the points of overlap, it would have been helpful to the reader if the editors had
inserted cross-references within the chapters, but, other than in Luraghi's final
chapter, they didn't.

The book appears to have been well edited. I found just a few typos and second-
language glitches. Continuum is to be congratulated on attractive and readable
typsetting and layout.

The first section of Ch. 1 is probably the best potted (ten-page) historiography of
historical linguistics that I have read. It not only covers the ground from Sir William
Jones in 1786 to Harrison & Campbell (1995), but does so as a coherent narrative
that makes for easy and interesting reading. The second section, on the use of
older texts as sources, also seems to be a good survey of the issues, but drew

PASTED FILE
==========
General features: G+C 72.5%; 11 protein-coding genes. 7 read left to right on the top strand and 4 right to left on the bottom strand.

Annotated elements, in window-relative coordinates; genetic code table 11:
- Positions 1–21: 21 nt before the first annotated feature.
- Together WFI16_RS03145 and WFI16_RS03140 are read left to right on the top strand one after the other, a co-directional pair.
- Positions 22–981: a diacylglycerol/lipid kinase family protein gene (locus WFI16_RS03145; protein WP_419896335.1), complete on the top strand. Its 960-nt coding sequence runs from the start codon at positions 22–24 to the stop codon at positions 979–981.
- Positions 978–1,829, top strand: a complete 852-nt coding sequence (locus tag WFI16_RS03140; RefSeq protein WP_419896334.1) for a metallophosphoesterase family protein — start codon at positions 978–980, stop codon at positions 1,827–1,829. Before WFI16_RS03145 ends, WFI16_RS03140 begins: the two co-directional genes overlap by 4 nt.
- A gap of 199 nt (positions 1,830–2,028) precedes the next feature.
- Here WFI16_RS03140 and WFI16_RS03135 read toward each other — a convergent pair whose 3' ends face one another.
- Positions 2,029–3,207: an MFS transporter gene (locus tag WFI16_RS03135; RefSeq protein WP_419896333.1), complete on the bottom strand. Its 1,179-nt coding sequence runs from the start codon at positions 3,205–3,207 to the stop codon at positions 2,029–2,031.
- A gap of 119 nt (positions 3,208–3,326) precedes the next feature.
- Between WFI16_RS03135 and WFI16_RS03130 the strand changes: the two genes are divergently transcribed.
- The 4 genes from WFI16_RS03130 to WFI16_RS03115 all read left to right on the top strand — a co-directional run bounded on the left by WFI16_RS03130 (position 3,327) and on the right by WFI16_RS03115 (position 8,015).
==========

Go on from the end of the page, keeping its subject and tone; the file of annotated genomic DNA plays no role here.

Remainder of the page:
my attention (as one who works on language families with little or no textual
attestation) to one thing that is missing here, namely the methodological issues
involved in working on language families that have no textual attestation to speak
of--and these form a majority of the world's families. A curious phrase caught my
attention in this section. The writers mention (p. 18) a large literature ''on Hebrew
interference in the Old Testament.'' Since most of the Old Testament was written
in Hebrew, I don't know what is intended here. The third section, on writing
systems, is an excellent survey, but seems overly detailed for a basic overview.
The fourth section, a list of corpora, is an excellent inclusion. The editors clearly
want to position historical linguistics firmly in the electronic age, and this is one
way of doing so.

Hewson's Ch. 2, on sound change and the comparative method, is eminently
readable -- and it is refreshing to read about the application of the comparative
method to a non-IE language group, together with a historiographic perspective on